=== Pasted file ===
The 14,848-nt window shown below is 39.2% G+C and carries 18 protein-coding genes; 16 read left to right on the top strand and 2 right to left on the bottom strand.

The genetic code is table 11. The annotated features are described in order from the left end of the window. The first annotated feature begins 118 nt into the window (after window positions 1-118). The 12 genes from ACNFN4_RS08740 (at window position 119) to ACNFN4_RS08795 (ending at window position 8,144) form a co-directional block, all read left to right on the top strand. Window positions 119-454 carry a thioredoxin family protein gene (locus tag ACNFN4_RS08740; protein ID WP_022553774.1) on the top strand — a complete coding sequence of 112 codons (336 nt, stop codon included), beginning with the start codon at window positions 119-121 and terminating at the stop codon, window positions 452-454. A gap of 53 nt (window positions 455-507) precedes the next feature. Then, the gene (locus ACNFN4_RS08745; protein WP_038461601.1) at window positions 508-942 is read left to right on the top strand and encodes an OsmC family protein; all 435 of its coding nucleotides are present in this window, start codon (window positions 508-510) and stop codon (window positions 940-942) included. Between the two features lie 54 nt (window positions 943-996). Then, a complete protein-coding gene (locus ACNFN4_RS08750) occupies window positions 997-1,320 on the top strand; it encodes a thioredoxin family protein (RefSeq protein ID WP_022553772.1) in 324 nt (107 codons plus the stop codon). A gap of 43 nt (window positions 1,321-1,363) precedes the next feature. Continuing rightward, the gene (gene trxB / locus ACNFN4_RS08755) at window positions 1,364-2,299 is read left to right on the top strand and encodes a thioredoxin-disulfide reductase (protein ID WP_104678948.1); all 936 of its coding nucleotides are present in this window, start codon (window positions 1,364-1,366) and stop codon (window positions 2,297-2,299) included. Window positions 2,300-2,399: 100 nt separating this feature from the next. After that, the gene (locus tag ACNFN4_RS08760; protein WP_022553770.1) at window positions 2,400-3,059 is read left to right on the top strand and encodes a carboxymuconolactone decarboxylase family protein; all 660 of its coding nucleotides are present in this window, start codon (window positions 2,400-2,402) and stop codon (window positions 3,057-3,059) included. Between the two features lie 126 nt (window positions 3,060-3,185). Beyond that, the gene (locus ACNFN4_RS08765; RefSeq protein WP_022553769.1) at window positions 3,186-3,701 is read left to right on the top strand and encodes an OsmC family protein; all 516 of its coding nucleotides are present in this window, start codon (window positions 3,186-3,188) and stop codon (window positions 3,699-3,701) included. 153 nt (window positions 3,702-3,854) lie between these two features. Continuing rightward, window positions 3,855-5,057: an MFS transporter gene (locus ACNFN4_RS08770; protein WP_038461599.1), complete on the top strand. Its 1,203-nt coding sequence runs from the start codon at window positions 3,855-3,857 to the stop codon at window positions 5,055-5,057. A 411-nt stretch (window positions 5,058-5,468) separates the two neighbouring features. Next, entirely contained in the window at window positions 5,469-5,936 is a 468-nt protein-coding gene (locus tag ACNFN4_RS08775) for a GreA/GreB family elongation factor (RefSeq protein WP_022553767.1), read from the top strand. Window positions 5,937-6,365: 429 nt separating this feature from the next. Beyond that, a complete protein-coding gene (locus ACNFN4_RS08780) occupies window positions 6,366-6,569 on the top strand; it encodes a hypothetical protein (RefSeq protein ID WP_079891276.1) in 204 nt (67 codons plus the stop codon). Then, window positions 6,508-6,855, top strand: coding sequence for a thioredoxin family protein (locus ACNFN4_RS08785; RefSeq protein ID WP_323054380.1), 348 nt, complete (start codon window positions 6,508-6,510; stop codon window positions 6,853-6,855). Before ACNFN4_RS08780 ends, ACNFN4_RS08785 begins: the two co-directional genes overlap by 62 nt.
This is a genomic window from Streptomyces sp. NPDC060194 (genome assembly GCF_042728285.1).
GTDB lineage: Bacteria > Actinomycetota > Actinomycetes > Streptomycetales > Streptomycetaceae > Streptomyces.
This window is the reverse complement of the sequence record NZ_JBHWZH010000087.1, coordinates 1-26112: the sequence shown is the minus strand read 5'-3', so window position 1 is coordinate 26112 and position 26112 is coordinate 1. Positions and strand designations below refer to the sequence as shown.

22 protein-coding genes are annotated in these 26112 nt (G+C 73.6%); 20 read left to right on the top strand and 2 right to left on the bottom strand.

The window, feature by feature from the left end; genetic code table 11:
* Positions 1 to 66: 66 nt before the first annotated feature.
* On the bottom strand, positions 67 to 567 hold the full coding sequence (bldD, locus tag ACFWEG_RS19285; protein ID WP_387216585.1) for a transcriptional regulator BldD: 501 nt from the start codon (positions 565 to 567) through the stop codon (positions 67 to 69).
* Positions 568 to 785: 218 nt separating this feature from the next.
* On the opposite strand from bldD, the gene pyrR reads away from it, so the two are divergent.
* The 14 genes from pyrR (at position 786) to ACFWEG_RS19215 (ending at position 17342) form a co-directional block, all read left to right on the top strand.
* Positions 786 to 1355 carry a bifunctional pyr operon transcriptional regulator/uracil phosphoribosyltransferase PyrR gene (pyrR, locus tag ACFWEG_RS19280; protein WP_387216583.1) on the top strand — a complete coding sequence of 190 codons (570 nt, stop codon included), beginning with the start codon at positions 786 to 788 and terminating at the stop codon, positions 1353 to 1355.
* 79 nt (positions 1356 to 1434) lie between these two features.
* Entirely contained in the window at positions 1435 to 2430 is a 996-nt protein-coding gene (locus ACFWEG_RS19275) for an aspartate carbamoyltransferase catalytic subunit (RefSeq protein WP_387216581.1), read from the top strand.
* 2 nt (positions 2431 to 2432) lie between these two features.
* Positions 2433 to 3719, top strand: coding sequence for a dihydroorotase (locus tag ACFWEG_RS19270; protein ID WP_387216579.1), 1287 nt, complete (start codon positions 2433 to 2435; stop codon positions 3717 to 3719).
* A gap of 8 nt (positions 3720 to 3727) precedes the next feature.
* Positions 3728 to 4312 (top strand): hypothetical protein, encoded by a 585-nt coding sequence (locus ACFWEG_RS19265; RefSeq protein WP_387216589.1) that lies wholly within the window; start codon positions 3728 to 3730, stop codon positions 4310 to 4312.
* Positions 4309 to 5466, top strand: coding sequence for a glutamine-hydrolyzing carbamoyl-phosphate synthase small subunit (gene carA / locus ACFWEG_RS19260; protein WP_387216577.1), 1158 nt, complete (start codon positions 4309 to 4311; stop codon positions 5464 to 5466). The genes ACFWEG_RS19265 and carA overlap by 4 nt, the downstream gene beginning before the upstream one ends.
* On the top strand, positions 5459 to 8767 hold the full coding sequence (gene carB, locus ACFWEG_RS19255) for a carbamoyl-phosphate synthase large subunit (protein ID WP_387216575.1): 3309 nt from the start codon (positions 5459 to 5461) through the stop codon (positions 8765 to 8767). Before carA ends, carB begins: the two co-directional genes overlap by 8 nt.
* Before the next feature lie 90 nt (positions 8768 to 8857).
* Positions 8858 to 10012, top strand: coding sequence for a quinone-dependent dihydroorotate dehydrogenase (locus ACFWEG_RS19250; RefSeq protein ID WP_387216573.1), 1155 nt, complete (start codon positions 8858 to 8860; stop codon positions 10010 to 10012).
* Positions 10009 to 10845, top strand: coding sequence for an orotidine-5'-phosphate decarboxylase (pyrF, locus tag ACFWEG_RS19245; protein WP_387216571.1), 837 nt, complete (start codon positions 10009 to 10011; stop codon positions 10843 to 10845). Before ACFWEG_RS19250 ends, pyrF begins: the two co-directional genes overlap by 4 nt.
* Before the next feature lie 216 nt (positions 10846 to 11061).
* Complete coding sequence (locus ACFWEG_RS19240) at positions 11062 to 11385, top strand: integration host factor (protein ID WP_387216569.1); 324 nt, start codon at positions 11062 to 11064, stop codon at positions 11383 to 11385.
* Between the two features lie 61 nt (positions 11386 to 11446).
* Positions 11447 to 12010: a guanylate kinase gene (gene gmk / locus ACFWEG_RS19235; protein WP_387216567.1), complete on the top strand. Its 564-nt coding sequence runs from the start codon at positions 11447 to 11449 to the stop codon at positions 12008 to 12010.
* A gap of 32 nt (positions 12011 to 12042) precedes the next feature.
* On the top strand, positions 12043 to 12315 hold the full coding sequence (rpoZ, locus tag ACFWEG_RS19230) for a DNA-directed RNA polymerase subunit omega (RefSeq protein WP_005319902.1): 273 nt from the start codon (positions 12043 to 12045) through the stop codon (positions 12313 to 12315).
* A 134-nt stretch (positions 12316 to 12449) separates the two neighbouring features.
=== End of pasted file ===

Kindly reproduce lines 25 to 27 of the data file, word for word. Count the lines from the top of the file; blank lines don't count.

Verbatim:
* Before the next feature lie 216 nt (positions 10846 to 11061).
* Complete coding sequence (locus ACFWEG_RS19240) at positions 11062 to 11385, top strand: integration host factor (protein ID WP_387216569.1); 324 nt, start codon at positions 11062 to 11064, stop codon at positions 11383 to 11385.
* Between the two features lie 61 nt (positions 11386 to 11446).